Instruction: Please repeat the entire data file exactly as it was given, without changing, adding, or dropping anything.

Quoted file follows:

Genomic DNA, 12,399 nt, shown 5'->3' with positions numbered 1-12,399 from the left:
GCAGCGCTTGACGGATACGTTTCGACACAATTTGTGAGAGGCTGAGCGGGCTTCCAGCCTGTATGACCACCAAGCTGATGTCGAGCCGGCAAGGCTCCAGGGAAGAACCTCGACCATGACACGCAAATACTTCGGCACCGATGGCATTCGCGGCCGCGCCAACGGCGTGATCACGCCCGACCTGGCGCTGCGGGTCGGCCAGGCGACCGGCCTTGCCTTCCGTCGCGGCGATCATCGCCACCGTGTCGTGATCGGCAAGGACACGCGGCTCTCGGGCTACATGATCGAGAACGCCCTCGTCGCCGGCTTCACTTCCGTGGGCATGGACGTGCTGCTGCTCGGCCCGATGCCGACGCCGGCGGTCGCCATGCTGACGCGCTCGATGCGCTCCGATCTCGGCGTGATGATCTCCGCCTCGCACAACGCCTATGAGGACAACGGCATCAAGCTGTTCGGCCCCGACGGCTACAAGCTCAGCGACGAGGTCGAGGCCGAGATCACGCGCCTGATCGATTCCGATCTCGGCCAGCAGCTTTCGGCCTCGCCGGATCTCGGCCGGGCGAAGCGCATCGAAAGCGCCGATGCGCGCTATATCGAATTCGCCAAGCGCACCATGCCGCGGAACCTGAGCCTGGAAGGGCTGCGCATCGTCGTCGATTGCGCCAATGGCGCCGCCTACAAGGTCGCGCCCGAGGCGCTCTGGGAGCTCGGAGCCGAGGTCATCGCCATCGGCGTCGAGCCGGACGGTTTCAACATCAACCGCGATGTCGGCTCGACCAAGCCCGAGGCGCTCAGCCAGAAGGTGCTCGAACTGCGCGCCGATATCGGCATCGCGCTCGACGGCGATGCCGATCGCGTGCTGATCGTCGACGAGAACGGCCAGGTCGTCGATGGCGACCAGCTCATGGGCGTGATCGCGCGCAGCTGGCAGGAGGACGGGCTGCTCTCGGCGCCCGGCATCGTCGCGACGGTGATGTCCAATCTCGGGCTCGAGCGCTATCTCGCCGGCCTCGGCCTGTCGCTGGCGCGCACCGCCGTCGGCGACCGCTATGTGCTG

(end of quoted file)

Genomic DNA, 12,399 nt, shown 5'->3' with positions numbered 1-12,399 from the left:
GCAGCGCTTGACGGATACGTTTCGACACAATTTGTGAGAGGCTGAGCGGGCTTCCAGCCTGTATGACCACCAAGCTGATGTCGAGCCGGCAAGGCTCCAGGGAAGAACCTCGACCATGACACGCAAATACTTCGGCACCGATGGCATTCGCGGCCGCGCCAACGGCGTGATCACGCCCGACCTGGCGCTGCGGGTCGGCCAGGCGACCGGCCTTGCCTTCCGTCGCGGCGATCATCGCCACCGTGTCGTGATCGGCAAGGACACGCGGCTCTCGGGCTACATGATCGAGAACGCCCTCGTCGCCGGCTTCACTTCCGTGGGCATGGACGTGCTGCTGCTCGGCCCGATGCCGACGCCGGCGGTCGCCATGCTGACGCGCTCGATGCGCTCCGATCTCGGCGTGATGATCTCCGCCTCGCACAACGCCTATGAGGACAACGGCATCAAGCTGTTCGGCCCCGACGGCTACAAGCTCAGCGACGAGGTCGAGGCCGAGATCACGCGCCTGATCGATTCCGATCTCGGCCAGCAGCTTTCGGCCTCGCCGGATCTCGGCCGGGCGAAGCGCATCGAAAGCGCCGATGCGCGCTATATCGAATTCGCCAAGCGCACCATGCCGCGGAACCTGAGCCTGGAAGGGCTGCGCATCGTCGTCGATTGCGCCAATGGCGCCGCCTACAAGGTCGCGCCCGAGGCGCTCTGGGAGCTCGGAGCCGAGGTCATCGCCATCGGCGTCGAGCCGGACGGTTTCAACATCAACCGCGATGTCGGCTCGACCAAGCCCGAGGCGCTCAGCCAGAAGGTGCTCGAACTGCGCGCCGATATCGGCATCGCGCTCGACGGCGATGCCGATCGCGTGCTGATCGTCGACGAGAACGGCCAGGTCGTCGATGGCGACCAGCTCATGGGCGTGATCGCGCGCAGCTGGCAGGAGGACGGGCTGCTCTCGGCGCCCGGCATCGTCGCGACGGTGATGTCCAATCTCGGGCTCGAGCGCTATCTCGCCGGCCTCGGCCTGTCGCTGGCGCGCACCGCCGTCGGCGACCGCTATGTGCTG